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The Best Small Dog Breeds for Seniors and Retirees

family with small dog

According to the American Veterinary Medical Association, there were about 77 million pet dogs in the U.S. in 2018. It’s no wonder. Dog ownership — especially for seniors — has surprising benefits.

Studies suggest that having a dog reduces anxiety and lowers blood pressure. Scientists also say that dog ownership encourages exercise, boosts brain power, and triggers “happiness” hormones that stave off depression.

Companionship and socialization are vital as people age, and dogs provide both. Retirees who have lots of time and attention to offer find that small dogs are ideal for their golden years.

Ten small breeds to consider

Depending on whom you ask, the maximum weight for small dogs is between 22 and 30 lbs. In some breeds, males are slightly heavier than females. To get you started, check out these 10 popular breeds:

  • Bichon Frise

Weight: 12-18 lbs

With their fluffy white coats and big brown eyes, these adorable dogs almost look like stuffed animals. They are easy to train and love going along on errands and social outings. Their hypoallergenic coat is another big plus.

  • French Bulldog (or Frenchie)

Up to 28 lbs

This is one of the ultimate companion breeds. Whether they’re playing outdoors with grandkids or sprawling on the sofa for movie nights, Frenchies thrive on love and affection. They also tend to be “class clown” types that will do anything for a laugh.

  • Havanese

7-13 lbs

This is a popular breed in therapy dogs. Havanese are smart, outgoing pets that don’t need a lot of exercise or living space. However, they expect tons of attention. The long, pretty coat needs frequent brushing.

  • Japanese Chin (or Japanese Spaniel)

7-11 lbs

These dogs might have originated in Japan, China or the Korean Peninsula. In any case, they were bred to sit quietly in the laps of their royal masters and not cause any trouble. This might be the ideal choice for anyone who isn’t up to strenuous exercise. Japanese chins do require special grooming around their oversized eyes.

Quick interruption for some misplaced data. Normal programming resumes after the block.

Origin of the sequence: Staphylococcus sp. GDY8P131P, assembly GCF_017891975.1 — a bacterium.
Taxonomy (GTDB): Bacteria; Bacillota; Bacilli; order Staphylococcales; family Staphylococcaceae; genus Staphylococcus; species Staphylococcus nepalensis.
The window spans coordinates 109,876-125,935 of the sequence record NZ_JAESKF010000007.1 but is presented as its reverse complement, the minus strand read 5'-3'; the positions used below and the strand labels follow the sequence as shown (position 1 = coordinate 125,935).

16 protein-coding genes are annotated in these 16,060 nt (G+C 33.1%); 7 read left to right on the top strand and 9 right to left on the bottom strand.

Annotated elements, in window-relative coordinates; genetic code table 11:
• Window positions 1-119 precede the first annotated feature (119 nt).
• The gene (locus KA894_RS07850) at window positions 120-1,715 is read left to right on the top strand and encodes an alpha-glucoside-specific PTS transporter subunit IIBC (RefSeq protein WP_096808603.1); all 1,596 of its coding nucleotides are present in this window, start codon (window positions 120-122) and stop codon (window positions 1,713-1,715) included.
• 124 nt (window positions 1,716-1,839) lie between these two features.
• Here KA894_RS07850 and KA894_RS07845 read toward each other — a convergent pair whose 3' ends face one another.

• Maltese

Up to 7 lbs

These tiny lap dogs are famous for their gentleness. Like the Havanese, they make good therapy dogs. Short daily walks are adequate for exercise. Owners love their non-shedding coat. However, a Maltese needs frequent brushing and bathing.

  • Miniature Schnauzer

11-20 lbs

Mini schnauzers are known for their curiosity and intelligence. Indeed, with their long beards, they just look smart. Schnauzers like having something to do, and many bark out of boredom. The neighbors might complain if you leave one in the yard for long stretches. That said, mini schnauzers are great family dogs and highly alert watchdogs. An additional perk is that they were bred to chase vermin.

  • Pomeranian

3-7 lbs

Poms are famous for the elegant fur collar framing their faces. Extreme loyalty to their owners is another favorite feature. They are playful and energetic but can be feisty if they’re not trained. Because of their tiny size, they must be watched for underfoot and handled with care. Like mini schnauzers, Pomeranians can be quite vocal.

  • Poodle

Toy, 4-6 lbs; Mini, 10-15 lbs

What’s not to like about poodles? They’re one of the smartest breeds. They’re easy to train, obedient, well-mannered with strangers, and loyal. In families or with couples, poodles don’t play favorites the way some dogs do. They thrive with exercise, and monthly grooming maintains their good looks.

  • Pug

14-18 lbs

Homebodies are crazy about easy going pugs. Since these dogs don’t breathe well in extreme heat or cold, light indoor exercise is fine when the weather is uncomfortable. Pugs are loyal, eager to please and a little more serious than other toy breeds. That’s not to say that they don’t have a playful, mischievous side. Expect heavy shedding, though, and keep the folds near the dog’s eyes clean.

  • Shih Tzu

9-16 lbs

Shih tzus hail from Tibet, and the name means “little lion.” That’s not very accurate. These lap dogs were bred to love unconditionally, and they would rather cuddle than hunt any day. In fact, they tend to follow their owners from room to room. Barking isn’t a problem, but snoring might be.

As you can see, all breeds have their selling points and downsides. When choosing a dog, consider its health, grooming, exercise, and training needs. Dogs with special needs, for instance, require more frequent visits to the vet. Expected lifespan is another consideration.

 

Think about your lifestyle. Do you have the patience to train a willful dog or the energy to exercise an especially active one? Can you tolerate barking? The perfect companion is out there. Just do your homework and ask around.

At Meadow Lakes, pets are part of our families. There are waste bins, water bowls and even treats throughout our pet-friendly Life Plan Community in East Windsor, NJ! Schedule a visit to find out more.